A Tribute to a Pastor's Wife

What keeps a man and women together for fifty long years?

Gerald retired in 1990 from being an administrator after 47 years of service. He lives in Hosur, India with his wife Simi. They have 5 children and 10 grandchildren. He enjoys preaching, writing, reading, singing and cultivating friendships.


Birol celebrated her 70th birthday on March 8 and we together celebrated our wedding anniversary on March 28 in the same church we were married in fifty years ago. To make this sentimen­tal journey possible we travelled thirty hours on three different trains for two nights and three days, then an hours flight and a four-hour car ride 65 miles up a winding road to Shillong, the capital of India's northeastern border states of Meghalaya—the abode of the clouds.

Our son Gordon, his wife Rose, with their two teenage children also journeyed from Spicer Memorial College to be with us and to celebrate their 22°' wedding anniversary. Gor­don and Rose had met at Philippine Union College. He wanted to show his family his mother's birthplace. We arrived two days before our anniversary and memories flooded our mind as we visited parks and lakes where we had talked and had planned our future lives together. They are familiar but different to what they had been when seen through young lovers' eyes. The old wooden home aptly named "Seven Sisters Cottage" was sold when Birol's mother made her home with us. A mammoth concrete three-storied struc­ture now stands in the yard where the girls played and where their wedding receptions were held.

On Sabbath I was invited to speak to an overflowing congregation. Sev­eral of those who had witnessed our wedding were present. Excitement filled my being as I remembered Birol walking down the aisle on her father's arm to the strains of the wedding march played through a record player amplifier. There was no organist. She carried a bouquet of aram lilies and looked more lovely than everything I had seen before. But the next day she looked even more lovely than she had fifty years ago. Strange how beauty is enhanced by gracious living and is in the eye of the beholder.

The minister who spoke that evening reminded Birol that she was one of the few girls who carried the brass water pots from the stream and placed them in the cone-shaped baskets strapped to .her forehead rather than have him haul the pot up himself as most of the other girls did. A small gesture from school days that had not gone unnoticed! Yet in that gesture he saw a plant which had produced a bountiful harvest of good deeds through the years.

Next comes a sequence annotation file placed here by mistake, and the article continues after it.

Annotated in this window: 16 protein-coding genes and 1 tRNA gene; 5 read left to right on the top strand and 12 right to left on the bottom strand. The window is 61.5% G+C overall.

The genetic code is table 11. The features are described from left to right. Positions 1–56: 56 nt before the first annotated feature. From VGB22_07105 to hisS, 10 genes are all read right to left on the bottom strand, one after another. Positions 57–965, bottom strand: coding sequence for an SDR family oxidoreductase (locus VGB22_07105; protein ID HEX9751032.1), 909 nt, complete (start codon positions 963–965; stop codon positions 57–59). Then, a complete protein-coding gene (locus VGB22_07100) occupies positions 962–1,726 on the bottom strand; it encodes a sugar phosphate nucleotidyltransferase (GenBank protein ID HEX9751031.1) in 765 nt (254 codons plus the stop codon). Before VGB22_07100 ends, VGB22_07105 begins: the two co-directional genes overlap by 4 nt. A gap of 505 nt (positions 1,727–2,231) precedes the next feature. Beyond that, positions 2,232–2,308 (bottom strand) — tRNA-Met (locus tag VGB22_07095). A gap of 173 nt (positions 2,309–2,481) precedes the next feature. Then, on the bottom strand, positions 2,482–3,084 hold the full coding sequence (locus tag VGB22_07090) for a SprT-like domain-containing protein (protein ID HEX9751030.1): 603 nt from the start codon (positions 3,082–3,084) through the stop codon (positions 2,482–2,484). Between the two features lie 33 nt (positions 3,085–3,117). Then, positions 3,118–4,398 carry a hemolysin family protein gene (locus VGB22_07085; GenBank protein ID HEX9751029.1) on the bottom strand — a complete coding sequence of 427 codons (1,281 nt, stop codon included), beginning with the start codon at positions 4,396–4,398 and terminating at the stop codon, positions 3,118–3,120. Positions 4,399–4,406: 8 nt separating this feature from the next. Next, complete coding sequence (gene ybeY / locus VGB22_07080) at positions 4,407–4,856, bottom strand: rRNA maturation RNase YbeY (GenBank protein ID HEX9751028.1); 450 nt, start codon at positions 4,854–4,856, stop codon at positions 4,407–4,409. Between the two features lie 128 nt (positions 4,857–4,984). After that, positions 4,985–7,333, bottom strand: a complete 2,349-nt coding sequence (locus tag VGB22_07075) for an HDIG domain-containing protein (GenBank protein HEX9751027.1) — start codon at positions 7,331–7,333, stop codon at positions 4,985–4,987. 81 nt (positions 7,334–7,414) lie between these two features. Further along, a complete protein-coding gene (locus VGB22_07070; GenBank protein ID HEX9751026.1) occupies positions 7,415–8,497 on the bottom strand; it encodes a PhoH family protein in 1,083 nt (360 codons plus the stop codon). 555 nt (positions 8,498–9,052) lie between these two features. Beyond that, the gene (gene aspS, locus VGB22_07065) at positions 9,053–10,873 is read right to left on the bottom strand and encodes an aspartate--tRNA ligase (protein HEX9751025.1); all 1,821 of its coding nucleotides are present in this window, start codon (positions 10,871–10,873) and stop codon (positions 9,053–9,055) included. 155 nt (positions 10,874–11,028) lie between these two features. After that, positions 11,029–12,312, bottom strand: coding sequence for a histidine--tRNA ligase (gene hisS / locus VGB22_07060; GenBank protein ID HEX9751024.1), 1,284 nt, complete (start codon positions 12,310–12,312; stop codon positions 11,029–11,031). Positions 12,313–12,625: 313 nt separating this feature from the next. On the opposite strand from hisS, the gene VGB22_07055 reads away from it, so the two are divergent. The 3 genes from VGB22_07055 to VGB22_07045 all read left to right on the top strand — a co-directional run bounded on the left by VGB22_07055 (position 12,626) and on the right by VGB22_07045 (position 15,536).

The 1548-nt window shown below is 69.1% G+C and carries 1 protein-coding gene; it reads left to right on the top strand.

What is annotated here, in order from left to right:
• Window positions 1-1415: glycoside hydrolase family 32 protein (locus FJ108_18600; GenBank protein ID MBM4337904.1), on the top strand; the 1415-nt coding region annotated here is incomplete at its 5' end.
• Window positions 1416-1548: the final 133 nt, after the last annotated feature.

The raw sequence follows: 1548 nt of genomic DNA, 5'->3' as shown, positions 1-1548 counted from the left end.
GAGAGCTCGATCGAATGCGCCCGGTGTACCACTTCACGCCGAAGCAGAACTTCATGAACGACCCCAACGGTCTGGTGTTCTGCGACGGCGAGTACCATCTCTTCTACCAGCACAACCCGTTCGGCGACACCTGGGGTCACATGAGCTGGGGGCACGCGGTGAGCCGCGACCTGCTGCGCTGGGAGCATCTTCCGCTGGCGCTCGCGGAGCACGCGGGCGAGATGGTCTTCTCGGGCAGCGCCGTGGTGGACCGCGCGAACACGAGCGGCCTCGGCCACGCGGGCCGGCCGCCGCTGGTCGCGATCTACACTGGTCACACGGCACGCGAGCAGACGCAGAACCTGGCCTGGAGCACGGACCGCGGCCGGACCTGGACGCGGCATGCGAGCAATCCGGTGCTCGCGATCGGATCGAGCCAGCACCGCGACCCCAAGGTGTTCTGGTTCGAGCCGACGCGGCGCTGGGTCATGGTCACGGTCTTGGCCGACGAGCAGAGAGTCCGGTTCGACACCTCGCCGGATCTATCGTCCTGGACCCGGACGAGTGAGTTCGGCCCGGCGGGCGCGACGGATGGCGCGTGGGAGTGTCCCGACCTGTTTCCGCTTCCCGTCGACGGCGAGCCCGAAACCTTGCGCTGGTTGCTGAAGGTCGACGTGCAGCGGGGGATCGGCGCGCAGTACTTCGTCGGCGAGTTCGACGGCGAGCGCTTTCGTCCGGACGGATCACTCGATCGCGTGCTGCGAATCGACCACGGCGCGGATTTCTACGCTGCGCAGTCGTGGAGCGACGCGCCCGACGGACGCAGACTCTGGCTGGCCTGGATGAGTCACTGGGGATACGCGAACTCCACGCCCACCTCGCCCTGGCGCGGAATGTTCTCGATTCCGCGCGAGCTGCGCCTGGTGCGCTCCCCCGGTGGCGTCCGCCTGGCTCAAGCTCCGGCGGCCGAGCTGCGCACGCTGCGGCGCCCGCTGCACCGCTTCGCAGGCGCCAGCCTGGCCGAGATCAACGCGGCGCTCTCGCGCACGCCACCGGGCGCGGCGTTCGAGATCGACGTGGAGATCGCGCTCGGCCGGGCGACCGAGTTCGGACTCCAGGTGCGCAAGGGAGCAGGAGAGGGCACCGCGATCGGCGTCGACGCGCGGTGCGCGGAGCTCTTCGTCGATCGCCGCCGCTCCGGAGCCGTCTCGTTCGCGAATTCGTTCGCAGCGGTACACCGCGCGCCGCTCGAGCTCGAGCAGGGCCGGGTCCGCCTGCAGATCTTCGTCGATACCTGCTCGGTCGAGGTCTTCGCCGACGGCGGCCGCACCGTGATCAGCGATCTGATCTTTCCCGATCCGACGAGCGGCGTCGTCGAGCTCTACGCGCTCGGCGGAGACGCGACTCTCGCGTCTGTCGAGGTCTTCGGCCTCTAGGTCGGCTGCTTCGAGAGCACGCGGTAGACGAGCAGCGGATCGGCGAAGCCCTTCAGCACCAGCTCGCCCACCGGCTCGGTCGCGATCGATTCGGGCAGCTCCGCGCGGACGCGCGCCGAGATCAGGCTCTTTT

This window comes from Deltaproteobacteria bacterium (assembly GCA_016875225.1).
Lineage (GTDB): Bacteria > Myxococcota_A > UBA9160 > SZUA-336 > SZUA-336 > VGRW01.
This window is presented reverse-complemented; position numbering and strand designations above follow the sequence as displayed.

What keeps a man and women together for fifty long years? Most are bound by custom and social pressure. Many are bound by fear. Then there are those who stay together for the children's sake and some for economic reasons. Finally there are those who find happiness and fulfillment in just being together. Very few enjoy this relationship of togetherness naturally. There has to be adjustments. I can imagine the first few years of marriage must have been difficult for Birol. I was the only son, youngest of five siblings. Birol is timid, tender and sensitive with a warm sense of humour. These traits stood her in good stead as she gently and lovingly cared for her family.

I have often wondered what makes her an outstanding homemaker. She credits her Heavenly Father for what she calls the gift of four "Ses"—the speed of a gazelle, the strength of an ox, the stamina of a long distance runner and the skill of a craftsman. She can clean up a mess, prepare a meal, tend the garden, and adorn herself in a jiffy. Blessed with these four "Ses" the mundane chores of daily living need only moments of her time, but the more important and influencing tasks of parenting, being a companion and a church leader cannot he accomplished in a hurry. They require long hours of study, prayer and discipline.

She declines a church office or speaking appointment unless she knows she can be "a workman that need not be ashamed" and has time to do justice to the appointment through careful prepa­ration. Her dependence upon God is complete and aptly summed up in her experience as told to the assembled ladies at the 1980 General Conference Session. Reporting on that event, the editor of the article wrote: "Desperate, finally—with all efforts seemingly of no avail, she implored God to change her feelings. She agonized with Him to make her effective, and God gave her special help. She knew that it was from Him and perhaps only in that way would she have ever learned she could fully count on Him. Looking back on that experience, Birol who had bared her soul before us, calls it blessed and wonderful. God had shown Himself to her as the key, not just for the job, but for life itself."—Adventist Review, May 1, 1980. GC bulletin 9.

What a woman. Inspiration describes her in Proverbs 31:10-31!